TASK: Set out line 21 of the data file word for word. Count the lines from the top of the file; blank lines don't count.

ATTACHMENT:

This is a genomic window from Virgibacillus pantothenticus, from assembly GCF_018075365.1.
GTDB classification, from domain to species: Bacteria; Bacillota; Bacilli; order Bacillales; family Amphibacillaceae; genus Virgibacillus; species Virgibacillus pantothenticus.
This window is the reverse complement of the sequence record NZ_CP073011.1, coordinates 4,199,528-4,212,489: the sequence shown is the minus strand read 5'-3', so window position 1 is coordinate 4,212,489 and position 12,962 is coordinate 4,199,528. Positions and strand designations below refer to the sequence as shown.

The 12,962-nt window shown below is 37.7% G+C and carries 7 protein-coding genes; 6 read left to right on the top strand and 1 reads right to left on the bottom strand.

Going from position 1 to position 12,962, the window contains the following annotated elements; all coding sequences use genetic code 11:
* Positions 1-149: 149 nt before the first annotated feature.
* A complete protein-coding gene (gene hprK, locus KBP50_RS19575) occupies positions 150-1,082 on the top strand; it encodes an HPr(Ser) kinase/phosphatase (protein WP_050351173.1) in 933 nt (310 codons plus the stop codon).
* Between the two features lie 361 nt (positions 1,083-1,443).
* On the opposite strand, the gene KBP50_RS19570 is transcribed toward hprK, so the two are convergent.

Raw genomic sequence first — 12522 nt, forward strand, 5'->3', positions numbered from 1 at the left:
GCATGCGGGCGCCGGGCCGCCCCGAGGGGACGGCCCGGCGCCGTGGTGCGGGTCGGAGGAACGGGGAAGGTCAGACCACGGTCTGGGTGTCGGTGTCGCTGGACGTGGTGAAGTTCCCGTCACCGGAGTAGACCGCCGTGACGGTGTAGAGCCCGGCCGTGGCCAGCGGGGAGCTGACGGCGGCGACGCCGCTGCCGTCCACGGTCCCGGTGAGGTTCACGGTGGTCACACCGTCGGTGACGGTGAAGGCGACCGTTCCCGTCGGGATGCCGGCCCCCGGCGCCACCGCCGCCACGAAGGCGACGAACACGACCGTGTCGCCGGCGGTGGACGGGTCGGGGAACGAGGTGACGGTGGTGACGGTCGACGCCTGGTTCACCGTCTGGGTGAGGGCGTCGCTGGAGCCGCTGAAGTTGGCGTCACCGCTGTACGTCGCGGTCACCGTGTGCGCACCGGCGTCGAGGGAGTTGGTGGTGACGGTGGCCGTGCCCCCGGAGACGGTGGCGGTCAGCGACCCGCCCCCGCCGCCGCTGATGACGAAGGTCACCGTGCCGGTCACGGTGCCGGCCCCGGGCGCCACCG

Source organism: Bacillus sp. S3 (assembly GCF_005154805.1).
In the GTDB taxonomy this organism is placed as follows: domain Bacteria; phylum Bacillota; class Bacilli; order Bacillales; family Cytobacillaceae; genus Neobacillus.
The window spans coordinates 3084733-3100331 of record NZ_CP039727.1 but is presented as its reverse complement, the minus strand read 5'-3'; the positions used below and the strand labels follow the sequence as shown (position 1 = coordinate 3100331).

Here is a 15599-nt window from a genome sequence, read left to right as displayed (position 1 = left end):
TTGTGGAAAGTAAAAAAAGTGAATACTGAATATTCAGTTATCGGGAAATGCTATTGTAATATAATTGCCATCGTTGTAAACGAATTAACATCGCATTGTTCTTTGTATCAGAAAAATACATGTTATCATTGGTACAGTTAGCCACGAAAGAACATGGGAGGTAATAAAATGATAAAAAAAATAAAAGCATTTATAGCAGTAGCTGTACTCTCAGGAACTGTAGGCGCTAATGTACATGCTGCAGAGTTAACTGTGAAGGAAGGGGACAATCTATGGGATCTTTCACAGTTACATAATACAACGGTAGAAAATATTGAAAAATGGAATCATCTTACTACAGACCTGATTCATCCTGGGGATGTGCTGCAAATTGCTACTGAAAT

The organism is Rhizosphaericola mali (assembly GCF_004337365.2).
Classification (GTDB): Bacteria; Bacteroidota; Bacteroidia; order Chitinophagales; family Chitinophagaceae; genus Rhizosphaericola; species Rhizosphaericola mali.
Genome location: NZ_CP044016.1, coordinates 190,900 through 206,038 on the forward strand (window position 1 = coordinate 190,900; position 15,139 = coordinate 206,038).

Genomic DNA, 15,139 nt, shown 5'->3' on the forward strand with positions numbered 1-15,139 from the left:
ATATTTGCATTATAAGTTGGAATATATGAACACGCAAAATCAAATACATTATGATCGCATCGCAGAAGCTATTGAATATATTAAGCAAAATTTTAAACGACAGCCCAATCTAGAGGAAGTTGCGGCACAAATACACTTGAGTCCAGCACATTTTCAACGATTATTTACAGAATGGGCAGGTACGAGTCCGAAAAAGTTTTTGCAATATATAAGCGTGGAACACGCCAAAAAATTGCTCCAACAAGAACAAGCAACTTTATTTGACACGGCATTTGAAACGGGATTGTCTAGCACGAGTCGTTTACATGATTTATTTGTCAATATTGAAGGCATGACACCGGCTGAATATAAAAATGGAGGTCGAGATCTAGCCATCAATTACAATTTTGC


ATATTTGCATTATAAGTTGGAATATATGAACACGCAAAATCAAATACATTATGATCGCATCGCAGAAGCTATTGAATATATTAAGCAAAATTTTAAACGACAGCCCAATCTAGAGGAAGTTGCGGCACAAATACACTTGAGTCCAGCACATTTTCAACGATTATTTACAGAATGGGCAGGTACGAGTCCGAAAAAGTTTTTGCAATATATAAGCGTGGAACACGCCAAAAAATTGCTCCAACAAGAACAAGCAACTTTATTTGACACGGCATTTGAAACGGGATTGTCTAGCACGAGTCGTTTACATGATTTATTTGTCAATATTGAAGGCATGACACCGGCTGAATATAAAAATGGAGGTCGAGATCTAGCCATCAATTACAATTTTGC